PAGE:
The shift could drastically change how customers feel about having physical money stored in banks, according to the report. The BoE is among the global regulators looking at how to deal with digital currencies, which have become more of a clear prospect for the near future as the pandemic keeps people away from physical spaces.
Cunliffe said it isn’t the BoE’s job “to protect bank business models,” Reuters reported.
Andrew Bailey, governor of the BoE, said over the summer that the BoE is closely examining how the idea of a digital currency would work. He said it has “huge implications” on payments as well as the general way society would operate.
Those comments came about six months after other BoE comments saying that it planned to lead a group alongside top global banks to explore numerous concerns with issuing the currencies. The BoE has also been involved in a panel along with Bank of Canada, Bank of Japan, European Central Bank (ECB), Sveriges Riksbank and Swiss National Bank, as well as the Bank for International Settlements (BIS), which is looking into the various ins and outs of the currency, including economic, functional and technological design choices, along with cross-border specifications.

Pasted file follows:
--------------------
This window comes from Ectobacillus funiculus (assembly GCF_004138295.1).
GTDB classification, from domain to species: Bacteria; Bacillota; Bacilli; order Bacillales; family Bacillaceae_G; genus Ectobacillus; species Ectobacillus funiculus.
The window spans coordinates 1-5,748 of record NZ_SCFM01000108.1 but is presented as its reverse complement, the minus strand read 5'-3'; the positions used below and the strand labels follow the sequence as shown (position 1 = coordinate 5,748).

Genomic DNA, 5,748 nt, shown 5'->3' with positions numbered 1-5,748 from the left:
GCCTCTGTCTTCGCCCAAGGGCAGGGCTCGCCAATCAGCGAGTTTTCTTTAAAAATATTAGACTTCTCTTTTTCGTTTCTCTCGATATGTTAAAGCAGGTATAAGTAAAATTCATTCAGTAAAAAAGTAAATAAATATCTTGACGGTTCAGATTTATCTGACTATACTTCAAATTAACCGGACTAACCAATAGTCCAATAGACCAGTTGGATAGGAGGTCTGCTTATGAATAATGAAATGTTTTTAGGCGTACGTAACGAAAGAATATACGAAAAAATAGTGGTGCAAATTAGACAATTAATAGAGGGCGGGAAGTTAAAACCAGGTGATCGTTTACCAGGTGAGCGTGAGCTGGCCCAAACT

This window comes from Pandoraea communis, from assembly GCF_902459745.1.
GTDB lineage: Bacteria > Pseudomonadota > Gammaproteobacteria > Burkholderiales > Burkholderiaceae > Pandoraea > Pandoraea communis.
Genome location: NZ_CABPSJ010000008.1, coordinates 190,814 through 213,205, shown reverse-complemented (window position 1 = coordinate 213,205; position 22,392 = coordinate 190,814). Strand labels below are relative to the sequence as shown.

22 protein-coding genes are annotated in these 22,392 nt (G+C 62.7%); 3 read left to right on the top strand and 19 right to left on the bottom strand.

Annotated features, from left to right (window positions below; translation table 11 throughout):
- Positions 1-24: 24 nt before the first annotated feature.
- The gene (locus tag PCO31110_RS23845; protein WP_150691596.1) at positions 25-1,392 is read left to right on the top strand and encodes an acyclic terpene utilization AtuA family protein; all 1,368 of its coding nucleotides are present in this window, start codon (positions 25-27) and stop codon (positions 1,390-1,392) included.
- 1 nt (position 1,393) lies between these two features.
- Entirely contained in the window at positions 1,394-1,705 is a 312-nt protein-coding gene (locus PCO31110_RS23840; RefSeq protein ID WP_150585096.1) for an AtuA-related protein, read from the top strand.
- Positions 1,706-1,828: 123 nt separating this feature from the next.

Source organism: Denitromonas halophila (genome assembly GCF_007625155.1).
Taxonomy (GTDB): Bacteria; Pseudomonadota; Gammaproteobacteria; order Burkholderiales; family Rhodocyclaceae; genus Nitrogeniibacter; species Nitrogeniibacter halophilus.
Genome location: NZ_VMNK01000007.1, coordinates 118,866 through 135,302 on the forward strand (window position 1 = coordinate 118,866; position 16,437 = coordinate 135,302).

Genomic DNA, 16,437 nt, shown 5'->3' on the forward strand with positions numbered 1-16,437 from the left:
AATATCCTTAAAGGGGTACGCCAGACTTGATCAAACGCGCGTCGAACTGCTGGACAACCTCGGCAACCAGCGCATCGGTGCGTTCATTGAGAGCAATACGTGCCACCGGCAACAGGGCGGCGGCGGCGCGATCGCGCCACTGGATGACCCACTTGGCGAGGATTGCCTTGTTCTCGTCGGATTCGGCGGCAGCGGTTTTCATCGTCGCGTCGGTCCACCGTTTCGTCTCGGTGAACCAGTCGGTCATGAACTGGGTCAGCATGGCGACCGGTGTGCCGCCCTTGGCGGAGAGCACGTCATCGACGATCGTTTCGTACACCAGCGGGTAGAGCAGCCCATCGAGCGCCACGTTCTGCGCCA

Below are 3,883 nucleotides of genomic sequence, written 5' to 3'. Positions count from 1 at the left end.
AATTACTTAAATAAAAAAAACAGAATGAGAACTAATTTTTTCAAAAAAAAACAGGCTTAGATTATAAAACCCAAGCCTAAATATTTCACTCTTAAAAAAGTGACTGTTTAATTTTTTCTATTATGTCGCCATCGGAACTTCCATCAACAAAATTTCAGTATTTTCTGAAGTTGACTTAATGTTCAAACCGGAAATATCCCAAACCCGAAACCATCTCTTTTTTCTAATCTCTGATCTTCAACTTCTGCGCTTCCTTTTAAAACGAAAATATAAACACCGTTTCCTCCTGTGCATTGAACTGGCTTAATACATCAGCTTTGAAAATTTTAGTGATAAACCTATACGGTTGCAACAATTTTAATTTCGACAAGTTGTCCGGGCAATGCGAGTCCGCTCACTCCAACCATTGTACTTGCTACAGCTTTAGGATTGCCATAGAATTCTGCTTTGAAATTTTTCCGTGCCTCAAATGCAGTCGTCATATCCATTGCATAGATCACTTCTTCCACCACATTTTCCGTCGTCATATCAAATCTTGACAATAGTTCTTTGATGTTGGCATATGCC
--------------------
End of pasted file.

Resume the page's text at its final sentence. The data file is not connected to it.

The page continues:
Later in the summer, the BoE hired IT firm Accenture to revamp and revitalize its Real-Time Gross Settlements (RTGS) service, which handles daily transactions for financial institutions. The press release for that undertaking made no mention of digital currency specifically, although Victoria Cleland, executive director for banking, payments and innovation at the BoE, said at the time that it would help keep the U.K. at the cutting edge of payments innovation.